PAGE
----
Voronin, the clinic’s founder and director, says: "We've started receiving HIV-positive children who have been isolated until they were 1 1/2 or two years old in regional hospitals where the personnel were afraid to approach them," Voronin said. "We noticed that while we could help these children medically, they no longer had any hope of adapting to life because they were so neglected socially. These children resemble each other -- they don't show any emotion, their face is mask-like, they don't smile, they sit in one place." 
         Voronin is well placed to speak about the prejudice against HIV. 
         The clinic was created after 270 children were infected with the virus in hospitals in southern Russia, in what remains the country's most shocking HIV scandal.-

 
THE WAR CRY 
14 September 1991 New Zealand
AIDS affected children 
         The AIDS clinic director, a doctor in his mid 30s, was until recently a devout non-believer.  He has told Captain Ljungholm of many ‘western’ organisations who have visited the clinic, and who have assured the clinic of future support. The doctor went on to say that not one of the organisations has been heard from again. He admitted that although he was pleased to have the initial visit of the Army, he never really expected a further contact.       

         When the Captain returned a few days later, it was a day the director described as his ‘lowest day ever since beginning his work among the children’. As he was thinking he didn’t know where to turn to for help he spied the Army van coming through the gates of the clinic.  It was then he ‘felt for the first time there was a God that wanted to help me.
         On this occasion Captain Ljungholm brought news of a promised blood centrifuge machine on the way from the USA, a gift from the Captain’s brother, a medical equipment executive. In addition, the Captain said, I was able to hand over the toys and games my wife and I purchased as we emptied the almost bare shelves of one of the few toyshops in Leningrad.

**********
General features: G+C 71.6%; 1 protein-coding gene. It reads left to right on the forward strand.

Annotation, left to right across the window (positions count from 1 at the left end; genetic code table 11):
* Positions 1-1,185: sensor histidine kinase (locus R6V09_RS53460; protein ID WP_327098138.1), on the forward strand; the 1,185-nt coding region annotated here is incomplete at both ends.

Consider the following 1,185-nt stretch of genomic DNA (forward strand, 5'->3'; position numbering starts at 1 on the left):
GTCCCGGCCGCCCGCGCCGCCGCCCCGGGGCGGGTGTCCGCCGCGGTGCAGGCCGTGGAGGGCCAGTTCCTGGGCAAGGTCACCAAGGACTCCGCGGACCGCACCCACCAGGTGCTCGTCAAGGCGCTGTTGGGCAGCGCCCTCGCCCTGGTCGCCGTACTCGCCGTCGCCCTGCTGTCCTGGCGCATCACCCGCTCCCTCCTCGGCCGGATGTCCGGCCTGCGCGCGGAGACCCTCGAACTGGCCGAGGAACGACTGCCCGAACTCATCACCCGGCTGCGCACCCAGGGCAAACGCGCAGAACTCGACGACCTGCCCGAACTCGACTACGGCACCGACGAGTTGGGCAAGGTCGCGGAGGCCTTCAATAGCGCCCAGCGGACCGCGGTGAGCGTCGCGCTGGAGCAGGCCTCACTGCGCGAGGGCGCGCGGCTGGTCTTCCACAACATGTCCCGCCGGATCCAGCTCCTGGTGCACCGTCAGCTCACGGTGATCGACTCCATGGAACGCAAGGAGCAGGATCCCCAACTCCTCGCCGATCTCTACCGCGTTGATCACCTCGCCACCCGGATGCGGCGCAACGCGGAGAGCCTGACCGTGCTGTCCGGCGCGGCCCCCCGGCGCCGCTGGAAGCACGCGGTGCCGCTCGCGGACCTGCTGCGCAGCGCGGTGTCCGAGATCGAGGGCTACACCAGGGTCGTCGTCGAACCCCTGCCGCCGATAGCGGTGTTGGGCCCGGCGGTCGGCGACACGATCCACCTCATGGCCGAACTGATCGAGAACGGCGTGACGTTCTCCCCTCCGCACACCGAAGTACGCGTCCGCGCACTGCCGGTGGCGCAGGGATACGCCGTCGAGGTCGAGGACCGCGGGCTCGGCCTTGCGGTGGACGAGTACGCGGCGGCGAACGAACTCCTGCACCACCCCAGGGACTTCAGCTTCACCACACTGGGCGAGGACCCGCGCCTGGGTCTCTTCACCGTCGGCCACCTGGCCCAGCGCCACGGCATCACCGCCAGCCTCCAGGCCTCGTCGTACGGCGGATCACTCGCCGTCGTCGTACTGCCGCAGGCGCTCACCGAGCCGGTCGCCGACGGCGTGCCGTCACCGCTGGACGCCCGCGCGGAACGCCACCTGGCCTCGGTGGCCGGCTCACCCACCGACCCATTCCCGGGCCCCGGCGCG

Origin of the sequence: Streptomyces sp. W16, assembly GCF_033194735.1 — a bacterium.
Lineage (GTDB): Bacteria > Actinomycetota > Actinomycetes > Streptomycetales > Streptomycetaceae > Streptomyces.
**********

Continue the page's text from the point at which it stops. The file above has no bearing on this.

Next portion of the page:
Commitment
         The above information has been received by Capt David Major, Auckland Congress Hall, after speaking to Captain Ljungholm by telephone during a live broadcast (Holiness) meeting on Sunday 25 August. Auckland Congress Hall Corps has made a commitment to contribute $3,200.00 (10% of the budgeted cost to purchase books, a video player, provide for bus transportation, funeral expenses and the return of the children’s remains to their homes. During the week following a substantial parcel of books, toys and other items was packed ready for dispatch.
         All the children who attend the clinic are in need of clothing and a diet sup­plement to their one substantial daily meal. A small Roman Catholic chapel in Gothenburg, Sweden, is to provide the clothing, and the Army will provide the diet supplement.!

VOLGOGRAD 1991 

         Forty toddlers and children ranging from one to seven years of age were hospitalized in Volgograd’s Hospital 7. It has been operating as a research facility specializing in HIV/AIDS treatment since 1991. Perhaps symbolic of the persistent stigma attached to HIV and AIDS in Russia, the clinic’s new orientation drew strong opposition from the local population when it was announced. In fact, the problem of stigma is one of the issues The Salvation Army is seeking to address.
         The majority of children born to mothers living with HIV in Russia are essentially orphaned, even if their parents are still alive. Because up to a year and a half is required to diagnose possible HIV infection in a newborn baby, the children of mothers with HIV are not admitted to childcare centres before the end of that period. Most of them live in specialized hospital wards, isolated from the rest of the world. Later on, if HIV is not detected, they are moved to a Children’s home, where they have very dim hopes of future adoption. Those who are found to be HIV-positive remain in the hospital or in an isolated unit at a Children’s Home. 
         The doctors suggested we meet with the city fathers and the Mayor Yuri Chekhov. We learned that Volgograd was partnered with sister city, Cincinnati, Ohio.
         On learning of our visit the Mayor immediately scheduled a TV interview for the same day. We were invited to appear on the local TV midday news. The issue was the past date shelf life of the drug AZT that Wellcome Ltd. somehow had managed to ‘sell’ to the Russian health ministry.
         Dr. Voronin flew with my wife and me three weeks later to meet with the parents of children in Hospital Number 7 suffering with AIDS. 

Kathie and Sven Ljungholm